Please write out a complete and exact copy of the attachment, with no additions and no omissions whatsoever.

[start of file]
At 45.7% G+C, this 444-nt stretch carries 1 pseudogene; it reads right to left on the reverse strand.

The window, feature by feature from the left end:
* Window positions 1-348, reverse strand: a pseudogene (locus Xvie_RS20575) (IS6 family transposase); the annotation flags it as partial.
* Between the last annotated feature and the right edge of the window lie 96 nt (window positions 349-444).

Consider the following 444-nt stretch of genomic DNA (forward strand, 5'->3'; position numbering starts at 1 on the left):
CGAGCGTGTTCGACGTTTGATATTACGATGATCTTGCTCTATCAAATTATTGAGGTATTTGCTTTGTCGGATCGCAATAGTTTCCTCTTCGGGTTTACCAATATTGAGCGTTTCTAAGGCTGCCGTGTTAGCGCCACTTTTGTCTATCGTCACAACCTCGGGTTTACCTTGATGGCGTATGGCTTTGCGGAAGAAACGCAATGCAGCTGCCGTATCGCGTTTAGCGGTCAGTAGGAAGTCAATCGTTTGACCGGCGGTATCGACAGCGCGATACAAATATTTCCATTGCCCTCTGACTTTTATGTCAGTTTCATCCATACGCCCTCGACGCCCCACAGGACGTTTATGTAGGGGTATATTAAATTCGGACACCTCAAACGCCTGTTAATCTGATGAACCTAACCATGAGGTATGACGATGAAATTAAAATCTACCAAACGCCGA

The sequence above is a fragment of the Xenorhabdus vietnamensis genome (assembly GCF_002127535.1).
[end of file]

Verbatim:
At 45.7% G+C, this 444-nt stretch carries 1 pseudogene; it reads right to left on the reverse strand.

The window, feature by feature from the left end:
* Window positions 1-348, reverse strand: a pseudogene (locus Xvie_RS20575) (IS6 family transposase); the annotation flags it as partial.
* Between the last annotated feature and the right edge of the window lie 96 nt (window positions 349-444).

Consider the following 444-nt stretch of genomic DNA (forward strand, 5'->3'; position numbering starts at 1 on the left):
CGAGCGTGTTCGACGTTTGATATTACGATGATCTTGCTCTATCAAATTATTGAGGTATTTGCTTTGTCGGATCGCAATAGTTTCCTCTTCGGGTTTACCAATATTGAGCGTTTCTAAGGCTGCCGTGTTAGCGCCACTTTTGTCTATCGTCACAACCTCGGGTTTACCTTGATGGCGTATGGCTTTGCGGAAGAAACGCAATGCAGCTGCCGTATCGCGTTTAGCGGTCAGTAGGAAGTCAATCGTTTGACCGGCGGTATCGACAGCGCGATACAAATATTTCCATTGCCCTCTGACTTTTATGTCAGTTTCATCCATACGCCCTCGACGCCCCACAGGACGTTTATGTAGGGGTATATTAAATTCGGACACCTCAAACGCCTGTTAATCTGATGAACCTAACCATGAGGTATGACGATGAAATTAAAATCTACCAAACGCCGA

The sequence above is a fragment of the Xenorhabdus vietnamensis genome (assembly GCF_002127535.1).